Waste is generated at all stages of the leather-making process. Of 1000 kg of raw hide, nearly 850 kg is generated as solid wastes.

Waste is best in Gujarat, India

by Dimpal Pancholi

Cow and buffalo dung are used for making kitchenware. Cow manure is abundant in many parts of the world and has many uses including waterproof layer for floors and walls, organic fertiliser and to make biogas for cooking.

Worrrrrrrrrrrkkk in Tongi, Bangladesh

by Abdullah Al Mahfuz

“Plastic may cause pollution when poorly managed but it has lots of advantages too, such as being resistant. Many plastic items can therefore be reused or used for different purposes. Before throwing plastic items, it is important to consider how they can be reused.”

Learn to care and get a source of living in Tayabas, the Philippines

by Allan F. Castañeda

“Tayabas, Quezon is known to its unique basket products. The materials are made using dried vines. Through responsible usage of these materials, this kind of small business became a producer of exported products around the world.”

Plastics into Net near Kolkata City in India

by Ashim Kumar Mukhopadhyay

“A woman is sorting plastic bottles and putting them into nets to be sent for recycling. Instead of going to landfill, the plastic will be used to make another product. This plastic waste was previously clogging drains, but people are now aware of the negative impacts and have started doing things differently. It shows how people have started thinking wisely and how conscious they are now compared to before.”

Ship breaking in Bangladesh

by Kazi Md. Jahirul Islam

“The scrapping of ships provides the country’s main source of steel and in doing so saves substantial amount of money in foreign exchange by reducing the need to import steel. At present Bangladesh has a demand for 6 million tonnes of steel, but Bangladesh has no iron ore mines, which make ship scrapping the inevitable source of raw materials. More than 350 re-rolling mills have been using ship scraps as their raw materials, as well as the ship-building industry itself. The industry is currently supplying more than 60 percent of the raw materials for local steel industry.”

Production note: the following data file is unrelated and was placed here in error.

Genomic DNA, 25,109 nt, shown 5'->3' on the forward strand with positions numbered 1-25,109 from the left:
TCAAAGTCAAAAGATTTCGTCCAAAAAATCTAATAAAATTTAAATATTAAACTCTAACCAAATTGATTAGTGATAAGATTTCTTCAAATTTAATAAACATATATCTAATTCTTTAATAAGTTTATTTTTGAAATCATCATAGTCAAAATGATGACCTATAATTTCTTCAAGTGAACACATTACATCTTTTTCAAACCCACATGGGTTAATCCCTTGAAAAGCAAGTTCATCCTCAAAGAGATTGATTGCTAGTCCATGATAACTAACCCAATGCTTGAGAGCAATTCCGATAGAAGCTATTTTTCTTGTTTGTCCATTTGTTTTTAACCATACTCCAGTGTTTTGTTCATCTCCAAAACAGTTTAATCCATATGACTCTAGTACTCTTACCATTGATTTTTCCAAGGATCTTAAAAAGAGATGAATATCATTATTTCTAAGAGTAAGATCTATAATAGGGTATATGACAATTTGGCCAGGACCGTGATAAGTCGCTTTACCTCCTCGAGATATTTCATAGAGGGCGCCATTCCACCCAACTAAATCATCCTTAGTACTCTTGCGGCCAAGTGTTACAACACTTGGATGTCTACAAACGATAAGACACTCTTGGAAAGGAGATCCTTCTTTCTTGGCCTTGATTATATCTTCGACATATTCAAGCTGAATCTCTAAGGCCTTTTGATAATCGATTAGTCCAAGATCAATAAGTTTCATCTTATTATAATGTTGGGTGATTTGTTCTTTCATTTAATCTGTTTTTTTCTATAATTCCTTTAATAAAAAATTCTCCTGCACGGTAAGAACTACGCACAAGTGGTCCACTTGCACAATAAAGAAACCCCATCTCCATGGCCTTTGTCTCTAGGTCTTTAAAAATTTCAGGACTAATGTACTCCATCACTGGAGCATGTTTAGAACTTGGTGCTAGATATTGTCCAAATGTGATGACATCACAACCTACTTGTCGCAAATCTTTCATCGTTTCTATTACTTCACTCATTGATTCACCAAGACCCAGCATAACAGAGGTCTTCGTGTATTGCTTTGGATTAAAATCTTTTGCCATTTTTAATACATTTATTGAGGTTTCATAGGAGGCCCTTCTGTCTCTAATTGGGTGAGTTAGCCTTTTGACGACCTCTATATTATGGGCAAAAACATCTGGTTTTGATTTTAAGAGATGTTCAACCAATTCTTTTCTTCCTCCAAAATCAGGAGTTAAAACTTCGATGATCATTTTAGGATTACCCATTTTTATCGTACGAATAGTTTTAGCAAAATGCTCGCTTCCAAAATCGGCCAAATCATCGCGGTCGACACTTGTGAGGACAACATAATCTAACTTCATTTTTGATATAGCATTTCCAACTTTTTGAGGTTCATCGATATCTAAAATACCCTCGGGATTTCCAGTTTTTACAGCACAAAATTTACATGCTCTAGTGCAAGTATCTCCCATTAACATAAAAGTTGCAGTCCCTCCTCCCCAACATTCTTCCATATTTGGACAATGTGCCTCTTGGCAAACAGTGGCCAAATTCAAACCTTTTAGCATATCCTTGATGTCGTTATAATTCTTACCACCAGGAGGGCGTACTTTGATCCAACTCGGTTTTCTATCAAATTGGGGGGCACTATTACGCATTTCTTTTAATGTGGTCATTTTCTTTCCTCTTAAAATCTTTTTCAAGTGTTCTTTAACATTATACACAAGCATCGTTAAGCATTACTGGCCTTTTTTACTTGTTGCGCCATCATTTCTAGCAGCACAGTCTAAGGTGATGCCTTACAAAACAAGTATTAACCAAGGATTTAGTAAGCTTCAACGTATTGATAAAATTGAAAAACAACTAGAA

Sorting plastics in Isfahan, Iran

by Sayed Ali Dormiani Bozorg

Separating and sorting plastics for recycling is often done by hand. Items are sorted according to quality, type and colour and are then sold to reprocessors for grinding into small pieces, melting and turning into new products. Rigid plastics are easier to recycle than flexible plastics because they are easier to collect, handle and sort.

Sorting old electronics in West Bengal, India

by Avijit Ghosh

“A man sorting electronic parts from old gadgets. This is the only source of income for this community of nearly 30 people. They recover tin, silicon, iron, aluminium, lead, copper, gold and a variety of plastics from the electronic waste. The most wonderful part is how used material can help a community to survive.”

Magic waste in London, UK

by Rajat Kumar Das

“An artist creates a magical presentation for tourists and passersby, collecting all the wastes around the area, pasting all the items to the pillars under a road bridge with creative arrangement, and earning some pennies in the process. This waste, and the artist himself, become wonders for all who pass by.”

Featuring these twelve stunning pictures, the 2020 WasteAid calendar will be available to buy for £15 (GBP) through the website soon.

Perfect for home or the workplace, and as unusual Christmas gifts, our A3 WasteAid wall calendars are printed in full colour on high quality 100% post-consumer recycled paper. Each calendar is wire bound at the head and includes thumb slot with hanging hook.

Limited numbers are available so we would encourage you to pre-order to avoid disappointment.